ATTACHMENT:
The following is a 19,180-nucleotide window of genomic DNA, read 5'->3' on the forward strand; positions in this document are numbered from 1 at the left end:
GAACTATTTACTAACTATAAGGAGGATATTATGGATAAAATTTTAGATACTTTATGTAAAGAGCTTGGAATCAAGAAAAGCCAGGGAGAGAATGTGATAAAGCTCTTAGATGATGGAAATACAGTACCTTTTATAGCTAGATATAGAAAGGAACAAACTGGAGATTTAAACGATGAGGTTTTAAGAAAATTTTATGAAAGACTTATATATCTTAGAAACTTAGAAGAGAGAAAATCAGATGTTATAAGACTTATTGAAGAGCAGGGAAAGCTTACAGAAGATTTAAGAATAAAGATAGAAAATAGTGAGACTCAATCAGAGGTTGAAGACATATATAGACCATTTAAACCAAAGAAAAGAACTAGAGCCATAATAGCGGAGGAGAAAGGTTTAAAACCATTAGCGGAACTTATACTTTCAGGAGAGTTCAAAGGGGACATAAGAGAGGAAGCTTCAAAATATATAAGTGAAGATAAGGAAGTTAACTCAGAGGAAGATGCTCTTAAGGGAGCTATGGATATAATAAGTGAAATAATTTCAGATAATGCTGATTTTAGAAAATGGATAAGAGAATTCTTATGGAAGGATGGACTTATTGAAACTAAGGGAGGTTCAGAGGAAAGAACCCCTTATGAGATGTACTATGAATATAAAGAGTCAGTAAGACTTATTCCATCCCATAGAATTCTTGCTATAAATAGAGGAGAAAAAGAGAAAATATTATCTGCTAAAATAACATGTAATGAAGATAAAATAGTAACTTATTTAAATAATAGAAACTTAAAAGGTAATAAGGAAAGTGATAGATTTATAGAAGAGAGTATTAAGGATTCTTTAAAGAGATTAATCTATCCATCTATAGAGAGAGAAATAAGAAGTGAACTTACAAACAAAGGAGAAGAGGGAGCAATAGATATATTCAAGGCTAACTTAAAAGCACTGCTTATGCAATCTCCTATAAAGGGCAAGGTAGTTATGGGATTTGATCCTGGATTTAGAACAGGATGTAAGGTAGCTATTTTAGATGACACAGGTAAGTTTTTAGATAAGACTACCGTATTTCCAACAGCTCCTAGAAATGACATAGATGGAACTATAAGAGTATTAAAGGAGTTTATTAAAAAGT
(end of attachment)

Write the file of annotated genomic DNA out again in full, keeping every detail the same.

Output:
The following is a 19,180-nucleotide window of genomic DNA, read 5'->3' on the forward strand; positions in this document are numbered from 1 at the left end:
GAACTATTTACTAACTATAAGGAGGATATTATGGATAAAATTTTAGATACTTTATGTAAAGAGCTTGGAATCAAGAAAAGCCAGGGAGAGAATGTGATAAAGCTCTTAGATGATGGAAATACAGTACCTTTTATAGCTAGATATAGAAAGGAACAAACTGGAGATTTAAACGATGAGGTTTTAAGAAAATTTTATGAAAGACTTATATATCTTAGAAACTTAGAAGAGAGAAAATCAGATGTTATAAGACTTATTGAAGAGCAGGGAAAGCTTACAGAAGATTTAAGAATAAAGATAGAAAATAGTGAGACTCAATCAGAGGTTGAAGACATATATAGACCATTTAAACCAAAGAAAAGAACTAGAGCCATAATAGCGGAGGAGAAAGGTTTAAAACCATTAGCGGAACTTATACTTTCAGGAGAGTTCAAAGGGGACATAAGAGAGGAAGCTTCAAAATATATAAGTGAAGATAAGGAAGTTAACTCAGAGGAAGATGCTCTTAAGGGAGCTATGGATATAATAAGTGAAATAATTTCAGATAATGCTGATTTTAGAAAATGGATAAGAGAATTCTTATGGAAGGATGGACTTATTGAAACTAAGGGAGGTTCAGAGGAAAGAACCCCTTATGAGATGTACTATGAATATAAAGAGTCAGTAAGACTTATTCCATCCCATAGAATTCTTGCTATAAATAGAGGAGAAAAAGAGAAAATATTATCTGCTAAAATAACATGTAATGAAGATAAAATAGTAACTTATTTAAATAATAGAAACTTAAAAGGTAATAAGGAAAGTGATAGATTTATAGAAGAGAGTATTAAGGATTCTTTAAAGAGATTAATCTATCCATCTATAGAGAGAGAAATAAGAAGTGAACTTACAAACAAAGGAGAAGAGGGAGCAATAGATATATTCAAGGCTAACTTAAAAGCACTGCTTATGCAATCTCCTATAAAGGGCAAGGTAGTTATGGGATTTGATCCTGGATTTAGAACAGGATGTAAGGTAGCTATTTTAGATGACACAGGTAAGTTTTTAGATAAGACTACCGTATTTCCAACAGCTCCTAGAAATGACATAGATGGAACTATAAGAGTATTAAAGGAGTTTATTAAAAAGT